Thursday, 18 July 2013

Twirly maxi popover sundress hack (+tutorial!)





I couldn't let a Kids' Clothes Week go by without making anything, now could I? And as it turned out, this dress was such a hit, I had to make two.  It's the Oliver & S free popover sundress pattern, hacked with a maxi-length half circle skirt instead of the original A-line. The above twirling speaks far more eloquently than I ever could about the result!




I uploaded this first version on flickr the other day and there were a few enthusiastic reactions, so I decided to photograph the making of the second one in case anyone's interested in doing the same.

So, here we go! Drum roll please...  my Twirly Maxi Popover Sundress Hack!





Before we get to the nuts and blots, a word on sizing. I drafted the skirt piece in exactly the same way as you would draft a half circle skirt, but using my daughter's chest measurement rather than her waist. As you can see in the picture above, because of the way the armholes are scooped out later, this gives a pretty loose fit. This dress will fit her for at least two years! So if you want a closer fit, I'd suggest taking an inch or two off the chest measurement and working from that to draft your half-circle.

I'm not going to explain how to draft a half-circle skirt, because the link above does it perfectly :-)  The thing to remember is that you want to cut it in two identical pieces, a front and a back.

For the popover sundress pattern pieces, cut the size that most closely corresponds to your child's measurements.

OK, ready? 



1.  Cut out your pieces: two each of your half-circle skirt (i.e. each piece is a quarter-circle plus seam allowance), the popover sundress yoke, and the bias straps



2.  Staystitch along the top of the skirt pieces, just inside the seam allowance. Mark the centre front of your circle skirt and yoke pieces.

3.  Align the centres together, with the right side of the yoke facing the wrong side of the skirt.

4.  Carefully notch the skirt seam allowance for approx. the length of the yoke. This will enable you to pin the straight yoke piece to the curved skirt much more easily. (I can't take credit for this excellent idea, it comes from Megan Nielsen's Tania pattern.)

5.  Sew the yoke to the skirt and press the seam allowance up towards the yoke.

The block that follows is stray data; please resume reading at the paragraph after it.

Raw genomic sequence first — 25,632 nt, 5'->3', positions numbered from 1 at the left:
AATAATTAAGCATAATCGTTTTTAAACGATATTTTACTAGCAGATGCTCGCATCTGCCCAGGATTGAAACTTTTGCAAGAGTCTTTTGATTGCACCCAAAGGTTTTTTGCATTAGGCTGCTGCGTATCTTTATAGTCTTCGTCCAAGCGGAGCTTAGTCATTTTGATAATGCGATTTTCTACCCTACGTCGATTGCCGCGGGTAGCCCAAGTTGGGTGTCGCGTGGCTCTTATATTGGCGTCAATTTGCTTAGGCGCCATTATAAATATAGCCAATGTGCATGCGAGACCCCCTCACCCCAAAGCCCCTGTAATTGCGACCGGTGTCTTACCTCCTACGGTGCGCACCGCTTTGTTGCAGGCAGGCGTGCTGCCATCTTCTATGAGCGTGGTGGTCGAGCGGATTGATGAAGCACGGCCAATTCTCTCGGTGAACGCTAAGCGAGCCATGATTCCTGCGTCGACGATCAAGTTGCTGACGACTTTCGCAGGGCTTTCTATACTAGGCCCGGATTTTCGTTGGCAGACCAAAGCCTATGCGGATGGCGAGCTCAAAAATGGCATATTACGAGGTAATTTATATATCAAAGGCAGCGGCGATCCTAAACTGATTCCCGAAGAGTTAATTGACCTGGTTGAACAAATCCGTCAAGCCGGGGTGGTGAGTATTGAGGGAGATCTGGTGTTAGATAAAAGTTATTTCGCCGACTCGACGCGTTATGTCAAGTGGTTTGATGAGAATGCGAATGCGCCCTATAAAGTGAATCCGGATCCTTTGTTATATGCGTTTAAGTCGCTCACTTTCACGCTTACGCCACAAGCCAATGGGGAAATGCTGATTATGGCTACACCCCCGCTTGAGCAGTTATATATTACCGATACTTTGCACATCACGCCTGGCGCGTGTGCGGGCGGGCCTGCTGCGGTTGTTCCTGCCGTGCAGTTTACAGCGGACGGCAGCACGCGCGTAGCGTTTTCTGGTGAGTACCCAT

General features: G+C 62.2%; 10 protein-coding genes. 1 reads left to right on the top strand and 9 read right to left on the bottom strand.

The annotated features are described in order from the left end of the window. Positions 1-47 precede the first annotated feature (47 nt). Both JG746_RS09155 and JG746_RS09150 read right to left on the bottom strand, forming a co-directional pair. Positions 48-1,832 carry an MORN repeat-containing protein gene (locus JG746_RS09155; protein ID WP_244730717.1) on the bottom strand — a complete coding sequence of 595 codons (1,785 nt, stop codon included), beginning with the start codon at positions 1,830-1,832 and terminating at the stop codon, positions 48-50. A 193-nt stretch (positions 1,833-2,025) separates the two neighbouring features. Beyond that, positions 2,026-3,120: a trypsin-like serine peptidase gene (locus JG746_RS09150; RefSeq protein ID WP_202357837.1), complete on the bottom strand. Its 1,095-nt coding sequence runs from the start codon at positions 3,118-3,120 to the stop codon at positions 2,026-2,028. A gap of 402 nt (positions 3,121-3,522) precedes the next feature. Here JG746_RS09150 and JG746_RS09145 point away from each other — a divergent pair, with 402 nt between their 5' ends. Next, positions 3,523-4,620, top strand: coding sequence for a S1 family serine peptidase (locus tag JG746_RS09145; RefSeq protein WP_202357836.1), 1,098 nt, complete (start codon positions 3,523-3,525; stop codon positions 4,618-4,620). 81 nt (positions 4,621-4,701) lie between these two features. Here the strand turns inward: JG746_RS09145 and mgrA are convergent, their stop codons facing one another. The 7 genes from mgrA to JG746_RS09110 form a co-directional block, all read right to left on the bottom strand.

6.  Following the popover sundress pattern instructions, fold over the other raw edge of the yoke, then fold the whole thing in half and edgestitch down on the right side of the skirt. This will cover your previous seam and staystitching. As the skirt edge is quite curved, I found it helped to very slightly pull or hold down the fabric as it was going under the needle - it kept everything flat.

7.  This is what you now have: the yoke attached to the top of the skirt.




8.  Grab the popover sundress skirt/bodice pattern piece (you only need the top part) and place the armhole between the yoke edge and side seam of your dress. You'll need to change the angle a bit compared to the original pattern; don't worry, this is just because your skirt is a different shape. Just make sure that the edges of the original armhole line up with the edges of your skirt piece.

9.  Using some chalk or whatever drawing instrument you have to hand, mark the armhole on your dress.

10.  Like so. (But perhaps you will be less messy about it?)

11.  Cut!

Cut the other armhole, then repeat the whole process for the other dress piece. You can now sew the dress together following the original popover sundress instructions, sewing the side seams and attaching the binding to make straps.

And you're done! Now TWIRL, girl!




Or, when it gets too hot for twirling, beat a hasty retreat to your local city beach for some ice cream and water pistol shoot outs.




Anyone else sewing along for the new summer KCW? Whatchamakin'?


6 comments:

  1. This is soooooo adorable!! It looks like it would be so much fun to wear. My daughter is turning 13 this weekend (were does the time go?) so I won't be making one of these. Unless of course you could hack an adult size version. In the heat wave we've been having here in the US I would wear this in a (hot) second and I would twirl too!

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  2. Yeah, it's so hot here too, I'd happily wear one! I well aware I've got a limited time frame that she can/will still wear these things, she's already quite opinionated about them! I guess before I know it, she'll either be refusing handmade stuff completely, or insisting on much more complicated stuff. It's such a cliche but it really does indeed go fast, I can't believe she's almost 6. 13 will be upon us in no time! I hope your daughter has a lovely birthday!

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  3. This would definitely make a fabulous ninja outfit! Can't wait to see the boy in his ;)

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  4. Jo, this hack is such a great idea, and one I must try. My daughter is 6 and a half and so far loves her dresses, especially the twirly ones. Thanks for your lovely comment on the Saltspring dress :-)

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  5. Oops, don't know why it posted me as guest! It's Angela :-)

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  6. I just showed my daughter this and she is begging me to make her one - fabulous!

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